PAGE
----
Tomorrow, we will discuss Fisher-Tippett theorem. The idea is that there are only three possible limiting distributions for normalized versions of the maxima of i.i.d. samples . For bounded distribution, consider e.g. the uniform distribution on the unit interval, i.e. on the unit interval. Let and . Then, for all and ,
i.e. the limiting distribution of the maximum is Weibull's.
For heavy tailed distribution, or Pareto-type tails, consider Pareto samples, with distribution function . Let and , then
which means that the limiting distribution is Fréchet's.
For light tailed distribution, or exponential tails, consider e.g. a sample of exponentially distribution variates, with common distribution function . Let and , then
i.e. the limiting distribution for the maximum is Gumbel's distribution.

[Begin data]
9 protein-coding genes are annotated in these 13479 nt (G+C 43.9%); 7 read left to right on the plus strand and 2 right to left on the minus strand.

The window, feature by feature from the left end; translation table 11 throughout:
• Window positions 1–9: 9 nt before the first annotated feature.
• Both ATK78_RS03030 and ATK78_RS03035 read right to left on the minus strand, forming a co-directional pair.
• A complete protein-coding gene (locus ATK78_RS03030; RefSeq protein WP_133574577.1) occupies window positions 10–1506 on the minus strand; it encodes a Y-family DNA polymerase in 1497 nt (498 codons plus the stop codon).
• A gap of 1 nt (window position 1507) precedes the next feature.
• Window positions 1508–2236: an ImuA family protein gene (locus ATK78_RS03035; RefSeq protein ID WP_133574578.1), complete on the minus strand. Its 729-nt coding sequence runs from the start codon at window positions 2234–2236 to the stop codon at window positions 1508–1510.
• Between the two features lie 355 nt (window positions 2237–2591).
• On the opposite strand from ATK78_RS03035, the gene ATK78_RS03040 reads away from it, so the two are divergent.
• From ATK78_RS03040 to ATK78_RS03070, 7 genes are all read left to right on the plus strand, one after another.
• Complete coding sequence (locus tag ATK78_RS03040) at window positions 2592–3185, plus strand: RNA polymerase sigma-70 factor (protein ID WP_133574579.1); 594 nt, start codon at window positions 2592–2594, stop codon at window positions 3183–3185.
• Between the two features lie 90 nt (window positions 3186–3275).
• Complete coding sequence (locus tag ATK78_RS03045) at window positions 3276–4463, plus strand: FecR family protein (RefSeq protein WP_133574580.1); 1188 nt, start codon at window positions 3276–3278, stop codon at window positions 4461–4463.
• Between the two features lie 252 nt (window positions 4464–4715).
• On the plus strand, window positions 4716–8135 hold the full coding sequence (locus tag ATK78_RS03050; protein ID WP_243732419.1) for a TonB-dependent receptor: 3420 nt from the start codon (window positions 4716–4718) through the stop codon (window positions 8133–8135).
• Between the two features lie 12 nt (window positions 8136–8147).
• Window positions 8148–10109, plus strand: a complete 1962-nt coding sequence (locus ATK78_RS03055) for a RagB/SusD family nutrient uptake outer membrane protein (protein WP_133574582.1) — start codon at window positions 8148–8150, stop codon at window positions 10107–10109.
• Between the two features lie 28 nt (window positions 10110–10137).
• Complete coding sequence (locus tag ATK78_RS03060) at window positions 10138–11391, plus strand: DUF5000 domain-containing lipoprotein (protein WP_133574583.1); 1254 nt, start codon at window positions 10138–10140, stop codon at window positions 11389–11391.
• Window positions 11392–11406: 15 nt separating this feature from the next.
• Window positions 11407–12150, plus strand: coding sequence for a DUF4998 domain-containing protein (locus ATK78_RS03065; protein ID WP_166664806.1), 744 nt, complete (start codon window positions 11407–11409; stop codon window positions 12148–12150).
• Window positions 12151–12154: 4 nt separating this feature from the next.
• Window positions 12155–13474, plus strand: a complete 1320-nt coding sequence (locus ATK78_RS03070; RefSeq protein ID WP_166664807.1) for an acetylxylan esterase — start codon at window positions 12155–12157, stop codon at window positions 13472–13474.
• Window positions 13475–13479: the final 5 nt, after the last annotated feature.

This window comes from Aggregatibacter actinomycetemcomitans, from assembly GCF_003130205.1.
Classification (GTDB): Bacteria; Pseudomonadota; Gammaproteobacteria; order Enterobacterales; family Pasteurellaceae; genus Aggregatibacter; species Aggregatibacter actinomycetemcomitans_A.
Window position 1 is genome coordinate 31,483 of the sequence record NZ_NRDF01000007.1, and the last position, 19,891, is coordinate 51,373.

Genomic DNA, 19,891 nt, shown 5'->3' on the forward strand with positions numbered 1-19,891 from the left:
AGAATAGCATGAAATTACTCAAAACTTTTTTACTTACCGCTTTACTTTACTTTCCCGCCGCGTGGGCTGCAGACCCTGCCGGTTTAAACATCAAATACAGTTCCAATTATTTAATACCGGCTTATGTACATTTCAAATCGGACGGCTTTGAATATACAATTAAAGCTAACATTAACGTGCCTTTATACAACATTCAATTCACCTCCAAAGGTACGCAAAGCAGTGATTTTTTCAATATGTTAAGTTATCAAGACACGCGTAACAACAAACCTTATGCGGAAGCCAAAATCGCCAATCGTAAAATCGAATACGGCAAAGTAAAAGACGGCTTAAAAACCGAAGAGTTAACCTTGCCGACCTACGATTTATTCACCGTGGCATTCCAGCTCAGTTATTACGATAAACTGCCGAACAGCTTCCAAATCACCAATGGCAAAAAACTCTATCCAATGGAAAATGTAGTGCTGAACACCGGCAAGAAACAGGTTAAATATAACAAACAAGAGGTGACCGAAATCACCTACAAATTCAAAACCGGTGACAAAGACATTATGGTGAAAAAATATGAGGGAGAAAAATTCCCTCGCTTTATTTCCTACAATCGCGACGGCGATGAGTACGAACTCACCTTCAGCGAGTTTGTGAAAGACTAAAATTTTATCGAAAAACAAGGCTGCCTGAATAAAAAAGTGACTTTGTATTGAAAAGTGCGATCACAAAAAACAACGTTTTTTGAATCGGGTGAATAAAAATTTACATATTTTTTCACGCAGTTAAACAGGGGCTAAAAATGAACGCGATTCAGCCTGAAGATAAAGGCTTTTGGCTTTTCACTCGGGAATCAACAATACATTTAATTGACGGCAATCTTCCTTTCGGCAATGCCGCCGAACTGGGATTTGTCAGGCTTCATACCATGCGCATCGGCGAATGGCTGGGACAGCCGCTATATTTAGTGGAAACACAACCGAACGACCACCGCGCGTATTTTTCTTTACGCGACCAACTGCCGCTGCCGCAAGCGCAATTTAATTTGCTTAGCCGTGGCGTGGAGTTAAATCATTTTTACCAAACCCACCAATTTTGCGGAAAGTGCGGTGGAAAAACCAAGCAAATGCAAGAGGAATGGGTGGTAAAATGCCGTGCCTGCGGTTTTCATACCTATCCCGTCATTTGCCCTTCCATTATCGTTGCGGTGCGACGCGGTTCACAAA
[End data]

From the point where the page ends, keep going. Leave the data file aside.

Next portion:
Consider now a Gaussian sample. We can use the following approximation of the cumulative distribution function (based on l'Hopital's rule)
as . Let and . Then we can get
as . I.e. the limiting distribution of the maximum of a Gaussian sample is Gumbel's. But what we do not see here is that for a Gaussian sample, the convergence is extremely slow, i.e., with 100 observations, we are still far away from Gumbel distribution,
and it is only slightly better with 1,000 observations,
Even worst, consider lognormal observations. In that case, recall that if we consider (increasing) transformation of variates, we are in the same domain of attraction. Hence, since , if
i.e. using Taylor's approximation on the right term,
This gives us normalizing coefficients we should use here.
set.seed(1) s=10000000 n=1000 M=matrix(rlnorm(s,0,1),n,s/n) V=apply(M,2,max) bn=exp(qnorm(1-1/n,0,1)) an=exp(qnorm(1-1/n,0,1))/(qnorm(1-1/n,0,1)) U=(V-bn)/an hist(U,probability=TRUE,col="light green", xlim=c(-2,7),ylim=c(0,.39),main="",breaks=seq(-5,40,by=.25)) u=seq(-5,15,by=.1) v=dgumbel(u) lines(u,v,lwd=3,col="red")
Credit: illustration is from Maurice Sendak's popular book where the wild things are, translated in French as Max et les Maximonstres.